Thirdly, for basil growing in the garden, use a rake and pull away any compost or mulch from around the basil to allow the soil to dry out.

Fourth, remove the yellowing leaves to prevent the plant from wasting energy feeding them and to encourage root health.

If there is no improvement, your basil plant may have gone to plant heaven and sadly cannot be restored to its former glory. 

Did you know that while overwatering is a common mistake with basil, these plants do extremely well when grown hydroponically? Learn how easy it is to do here.

Identifying and Correcting Underwatered Basil

Underwatering is a part of gardening life; sometimes life gets hectic, and your plants, including your basil, may suffer a little.

However, by following a few simple steps, this problem can be resolved relatively quickly. So, haul out the hose or watering can; you have some watering to do! 

How To Tell If Basil Is Underwatered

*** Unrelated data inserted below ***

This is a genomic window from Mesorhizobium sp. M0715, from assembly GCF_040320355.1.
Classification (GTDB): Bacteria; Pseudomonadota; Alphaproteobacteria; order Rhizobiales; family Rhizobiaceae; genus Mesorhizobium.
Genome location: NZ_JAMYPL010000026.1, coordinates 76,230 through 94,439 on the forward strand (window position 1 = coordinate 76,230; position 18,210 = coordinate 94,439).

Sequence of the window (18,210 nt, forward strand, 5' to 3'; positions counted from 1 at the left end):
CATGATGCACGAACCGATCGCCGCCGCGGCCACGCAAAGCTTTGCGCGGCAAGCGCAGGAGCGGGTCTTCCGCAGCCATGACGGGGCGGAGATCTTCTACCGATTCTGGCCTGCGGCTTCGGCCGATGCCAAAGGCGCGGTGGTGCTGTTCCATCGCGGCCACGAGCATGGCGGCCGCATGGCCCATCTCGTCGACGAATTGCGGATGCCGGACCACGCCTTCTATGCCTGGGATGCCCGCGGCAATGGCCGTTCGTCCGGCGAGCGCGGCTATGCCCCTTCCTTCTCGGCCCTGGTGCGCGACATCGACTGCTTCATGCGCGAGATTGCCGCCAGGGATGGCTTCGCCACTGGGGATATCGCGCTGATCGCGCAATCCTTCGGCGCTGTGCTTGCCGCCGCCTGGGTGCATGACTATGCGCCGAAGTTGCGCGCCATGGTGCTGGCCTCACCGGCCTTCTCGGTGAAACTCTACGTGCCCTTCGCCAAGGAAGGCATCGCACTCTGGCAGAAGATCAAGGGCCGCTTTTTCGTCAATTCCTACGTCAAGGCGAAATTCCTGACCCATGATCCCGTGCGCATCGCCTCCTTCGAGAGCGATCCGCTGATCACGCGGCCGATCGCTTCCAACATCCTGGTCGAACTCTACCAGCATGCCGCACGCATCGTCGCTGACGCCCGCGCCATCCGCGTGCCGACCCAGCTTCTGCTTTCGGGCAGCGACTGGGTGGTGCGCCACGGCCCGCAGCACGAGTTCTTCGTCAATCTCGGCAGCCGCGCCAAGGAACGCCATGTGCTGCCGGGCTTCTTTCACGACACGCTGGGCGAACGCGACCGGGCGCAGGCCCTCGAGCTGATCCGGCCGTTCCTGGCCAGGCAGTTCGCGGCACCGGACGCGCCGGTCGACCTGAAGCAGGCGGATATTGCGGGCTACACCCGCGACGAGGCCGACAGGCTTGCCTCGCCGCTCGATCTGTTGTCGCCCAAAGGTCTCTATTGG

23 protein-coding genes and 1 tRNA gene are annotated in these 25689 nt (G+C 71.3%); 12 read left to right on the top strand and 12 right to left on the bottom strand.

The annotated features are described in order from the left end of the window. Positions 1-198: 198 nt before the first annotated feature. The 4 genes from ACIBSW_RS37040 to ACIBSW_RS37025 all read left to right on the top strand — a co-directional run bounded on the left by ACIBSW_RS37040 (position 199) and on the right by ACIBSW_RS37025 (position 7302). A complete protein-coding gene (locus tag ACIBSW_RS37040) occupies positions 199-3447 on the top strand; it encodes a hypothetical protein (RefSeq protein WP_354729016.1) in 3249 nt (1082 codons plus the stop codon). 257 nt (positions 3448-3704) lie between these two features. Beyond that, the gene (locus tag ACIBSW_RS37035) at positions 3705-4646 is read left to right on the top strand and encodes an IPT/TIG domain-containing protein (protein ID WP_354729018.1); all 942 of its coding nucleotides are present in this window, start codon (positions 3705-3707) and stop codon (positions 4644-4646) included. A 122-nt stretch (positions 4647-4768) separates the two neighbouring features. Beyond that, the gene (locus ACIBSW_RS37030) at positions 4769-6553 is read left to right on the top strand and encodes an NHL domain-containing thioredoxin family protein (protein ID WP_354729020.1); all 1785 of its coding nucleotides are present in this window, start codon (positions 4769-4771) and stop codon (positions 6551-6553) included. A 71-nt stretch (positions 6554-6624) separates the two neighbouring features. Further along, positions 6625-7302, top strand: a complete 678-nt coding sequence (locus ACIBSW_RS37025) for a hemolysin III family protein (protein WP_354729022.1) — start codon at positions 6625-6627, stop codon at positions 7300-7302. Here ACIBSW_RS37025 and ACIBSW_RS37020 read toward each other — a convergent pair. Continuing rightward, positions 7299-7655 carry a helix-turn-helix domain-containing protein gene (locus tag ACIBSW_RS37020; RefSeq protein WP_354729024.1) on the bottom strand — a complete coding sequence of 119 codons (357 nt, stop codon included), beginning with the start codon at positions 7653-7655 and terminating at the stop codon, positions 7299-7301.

Your underwatered basil plant will quickly display wilted leaves that droop and appear sickly.

In addition, the leaves will look yellowish and seem to shrink or shrivel, and the soil will be dry to the touch. 

Problems Associated With Underwatering Basil

Thankfully underwatering is much easier to resolve than overwatering.

However, the plant does experience high levels of stress when underwatered, resulting in it being more susceptible to diseases and pests and less productive overall. 

How To Fix Underwatered Basil

Check the soil and container to ensure the basil has not become rootbound, as this can also result in reduced moisture retention.

Garden-growing basil will benefit from a mulch or compost added to the soil to help retain moisture.

Provide your underwatered basil with a thorough soaking, and your basil plant should recover quite quickly.

You can also stand smaller containers in trays filled with water to allow for bottom watering but only to help revive the plant if underwatered. 

Related Questions:

Does Basil Need Full Sun?